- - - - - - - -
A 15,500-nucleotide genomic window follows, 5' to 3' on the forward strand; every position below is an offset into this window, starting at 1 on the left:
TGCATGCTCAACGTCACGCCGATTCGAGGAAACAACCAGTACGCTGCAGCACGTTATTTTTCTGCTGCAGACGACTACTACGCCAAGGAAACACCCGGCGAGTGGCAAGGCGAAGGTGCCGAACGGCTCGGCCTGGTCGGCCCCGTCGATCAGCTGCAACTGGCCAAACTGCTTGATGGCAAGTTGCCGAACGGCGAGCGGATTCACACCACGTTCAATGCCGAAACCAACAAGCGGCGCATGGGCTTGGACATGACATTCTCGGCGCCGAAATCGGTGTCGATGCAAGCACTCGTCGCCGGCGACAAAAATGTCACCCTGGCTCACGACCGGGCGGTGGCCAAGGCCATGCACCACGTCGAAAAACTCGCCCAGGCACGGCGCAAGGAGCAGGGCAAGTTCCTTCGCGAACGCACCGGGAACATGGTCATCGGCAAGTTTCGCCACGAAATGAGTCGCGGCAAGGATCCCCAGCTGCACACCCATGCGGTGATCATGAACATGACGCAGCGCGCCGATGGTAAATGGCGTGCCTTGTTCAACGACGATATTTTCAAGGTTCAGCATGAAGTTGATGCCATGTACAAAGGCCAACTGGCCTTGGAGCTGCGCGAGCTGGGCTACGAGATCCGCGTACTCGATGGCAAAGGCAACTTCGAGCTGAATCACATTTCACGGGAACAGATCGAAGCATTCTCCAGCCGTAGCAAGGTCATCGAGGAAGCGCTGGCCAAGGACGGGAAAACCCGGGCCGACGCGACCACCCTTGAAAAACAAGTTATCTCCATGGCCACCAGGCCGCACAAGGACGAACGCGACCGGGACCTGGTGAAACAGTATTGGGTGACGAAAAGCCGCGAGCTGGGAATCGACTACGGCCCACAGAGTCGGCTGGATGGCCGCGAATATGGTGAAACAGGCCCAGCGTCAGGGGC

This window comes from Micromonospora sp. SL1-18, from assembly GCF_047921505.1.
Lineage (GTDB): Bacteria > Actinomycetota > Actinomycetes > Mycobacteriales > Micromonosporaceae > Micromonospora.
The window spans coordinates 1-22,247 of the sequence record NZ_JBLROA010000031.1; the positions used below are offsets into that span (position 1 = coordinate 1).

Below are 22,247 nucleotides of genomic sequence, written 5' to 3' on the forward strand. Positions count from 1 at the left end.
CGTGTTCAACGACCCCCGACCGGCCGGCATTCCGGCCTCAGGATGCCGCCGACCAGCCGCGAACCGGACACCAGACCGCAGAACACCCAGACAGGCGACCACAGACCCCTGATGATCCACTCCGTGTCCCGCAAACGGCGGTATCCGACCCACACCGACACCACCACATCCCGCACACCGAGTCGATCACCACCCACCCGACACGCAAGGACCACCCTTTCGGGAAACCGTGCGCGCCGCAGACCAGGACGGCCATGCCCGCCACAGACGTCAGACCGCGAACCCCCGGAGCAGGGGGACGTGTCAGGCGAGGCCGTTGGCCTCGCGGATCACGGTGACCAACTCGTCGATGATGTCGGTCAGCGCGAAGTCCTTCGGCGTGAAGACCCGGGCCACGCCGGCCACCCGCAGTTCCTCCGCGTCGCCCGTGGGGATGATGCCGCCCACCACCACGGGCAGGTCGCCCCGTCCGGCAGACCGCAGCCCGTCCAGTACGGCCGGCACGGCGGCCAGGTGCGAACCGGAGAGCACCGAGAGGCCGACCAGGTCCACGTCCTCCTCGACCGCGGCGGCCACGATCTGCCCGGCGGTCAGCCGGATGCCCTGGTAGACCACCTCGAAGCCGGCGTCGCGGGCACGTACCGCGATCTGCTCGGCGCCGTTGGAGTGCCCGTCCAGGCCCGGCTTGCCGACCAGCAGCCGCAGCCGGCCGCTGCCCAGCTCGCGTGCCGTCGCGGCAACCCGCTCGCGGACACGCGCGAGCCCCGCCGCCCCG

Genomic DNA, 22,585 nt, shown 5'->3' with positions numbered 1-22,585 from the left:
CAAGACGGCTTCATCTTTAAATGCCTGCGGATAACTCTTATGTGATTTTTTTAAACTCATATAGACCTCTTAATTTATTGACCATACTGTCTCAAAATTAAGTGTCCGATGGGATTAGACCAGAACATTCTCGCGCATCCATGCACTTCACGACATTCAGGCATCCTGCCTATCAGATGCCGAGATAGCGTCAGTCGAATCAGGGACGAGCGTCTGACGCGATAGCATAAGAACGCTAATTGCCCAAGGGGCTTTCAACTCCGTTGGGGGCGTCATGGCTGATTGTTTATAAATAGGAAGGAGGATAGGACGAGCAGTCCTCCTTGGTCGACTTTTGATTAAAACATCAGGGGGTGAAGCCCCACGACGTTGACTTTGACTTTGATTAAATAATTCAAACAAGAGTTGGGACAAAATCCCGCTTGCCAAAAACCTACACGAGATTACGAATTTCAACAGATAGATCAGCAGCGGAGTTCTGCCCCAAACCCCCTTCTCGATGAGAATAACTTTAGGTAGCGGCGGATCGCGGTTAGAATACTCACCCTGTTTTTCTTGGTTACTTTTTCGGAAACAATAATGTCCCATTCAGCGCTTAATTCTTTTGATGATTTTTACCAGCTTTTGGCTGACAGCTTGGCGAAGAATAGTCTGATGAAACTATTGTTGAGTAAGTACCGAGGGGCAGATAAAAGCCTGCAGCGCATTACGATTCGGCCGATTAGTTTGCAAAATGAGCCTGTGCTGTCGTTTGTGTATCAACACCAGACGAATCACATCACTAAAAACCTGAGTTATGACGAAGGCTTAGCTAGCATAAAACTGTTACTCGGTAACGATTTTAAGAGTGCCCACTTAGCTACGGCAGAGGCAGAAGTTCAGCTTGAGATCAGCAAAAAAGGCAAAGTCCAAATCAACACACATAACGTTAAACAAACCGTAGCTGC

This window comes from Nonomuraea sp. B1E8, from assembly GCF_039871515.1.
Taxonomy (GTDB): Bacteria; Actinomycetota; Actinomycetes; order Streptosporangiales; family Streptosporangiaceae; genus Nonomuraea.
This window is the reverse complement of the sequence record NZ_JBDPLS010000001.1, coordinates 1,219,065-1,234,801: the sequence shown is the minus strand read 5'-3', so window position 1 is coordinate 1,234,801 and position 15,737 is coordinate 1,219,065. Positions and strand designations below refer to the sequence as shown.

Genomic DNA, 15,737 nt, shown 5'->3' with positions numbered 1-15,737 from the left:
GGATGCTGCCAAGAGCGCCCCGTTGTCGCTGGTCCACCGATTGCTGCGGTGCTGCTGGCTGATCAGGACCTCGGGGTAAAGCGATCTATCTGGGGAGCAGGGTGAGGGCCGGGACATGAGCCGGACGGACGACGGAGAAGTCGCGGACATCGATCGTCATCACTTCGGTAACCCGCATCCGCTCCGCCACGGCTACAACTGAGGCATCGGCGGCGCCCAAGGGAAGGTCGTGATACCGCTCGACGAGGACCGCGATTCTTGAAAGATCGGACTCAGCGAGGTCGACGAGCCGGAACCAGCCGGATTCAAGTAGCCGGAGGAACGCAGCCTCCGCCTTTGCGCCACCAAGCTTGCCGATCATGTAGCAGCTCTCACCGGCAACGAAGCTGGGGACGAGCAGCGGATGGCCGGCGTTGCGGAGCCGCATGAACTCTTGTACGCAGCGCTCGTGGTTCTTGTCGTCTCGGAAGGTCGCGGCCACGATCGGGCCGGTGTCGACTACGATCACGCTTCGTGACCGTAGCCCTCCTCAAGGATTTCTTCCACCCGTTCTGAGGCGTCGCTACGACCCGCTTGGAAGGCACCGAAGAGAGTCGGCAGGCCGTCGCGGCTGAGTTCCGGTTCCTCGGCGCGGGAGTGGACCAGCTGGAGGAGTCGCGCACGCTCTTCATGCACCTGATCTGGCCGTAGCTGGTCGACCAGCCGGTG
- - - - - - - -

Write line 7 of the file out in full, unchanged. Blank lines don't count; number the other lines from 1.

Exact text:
CGTGTTCAACGACCCCCGACCGGCCGGCATTCCGGCCTCAGGATGCCGCCGACCAGCCGCGAACCGGACACCAGACCGCAGAACACCCAGACAGGCGACCACAGACCCCTGATGATCCACTCCGTGTCCCGCAAACGGCGGTATCCGACCCACACCGACACCACCACATCCCGCACACCGAGTCGATCACCACCCACCCGACACGCAAGGACCACCCTTTCGGGAAACCGTGCGCGCCGCAGACCAGGACGGCCATGCCCGCCACAGACGTCAGACCGCGAACCCCCGGAGCAGGGGGACGTGTCAGGCGAGGCCGTTGGCCTCGCGGATCACGGTGACCAACTCGTCGATGATGTCGGTCAGCGCGAAGTCCTTCGGCGTGAAGACCCGGGCCACGCCGGCCACCCGCAGTTCCTCCGCGTCGCCCGTGGGGATGATGCCGCCCACCACCACGGGCAGGTCGCCCCGTCCGGCAGACCGCAGCCCGTCCAGTACGGCCGGCACGGCGGCCAGGTGCGAACCGGAGAGCACCGAGAGGCCGACCAGGTCCACGTCCTCCTCGACCGCGGCGGCCACGATCTGCCCGGCGGTCAGCCGGATGCCCTGGTAGACCACCTCGAAGCCGGCGTCGCGGGCACGTACCGCGATCTGCTCGGCGCCGTTGGAGTGCCCGTCCAGGCCCGGCTTGCCGACCAGCAGCCGCAGCCGGCCGCTGCCCAGCTCGCGTGCCGTCGCGGCAACCCGCTCGCGGACACGCGCGAGCCCCGCCGCCCCG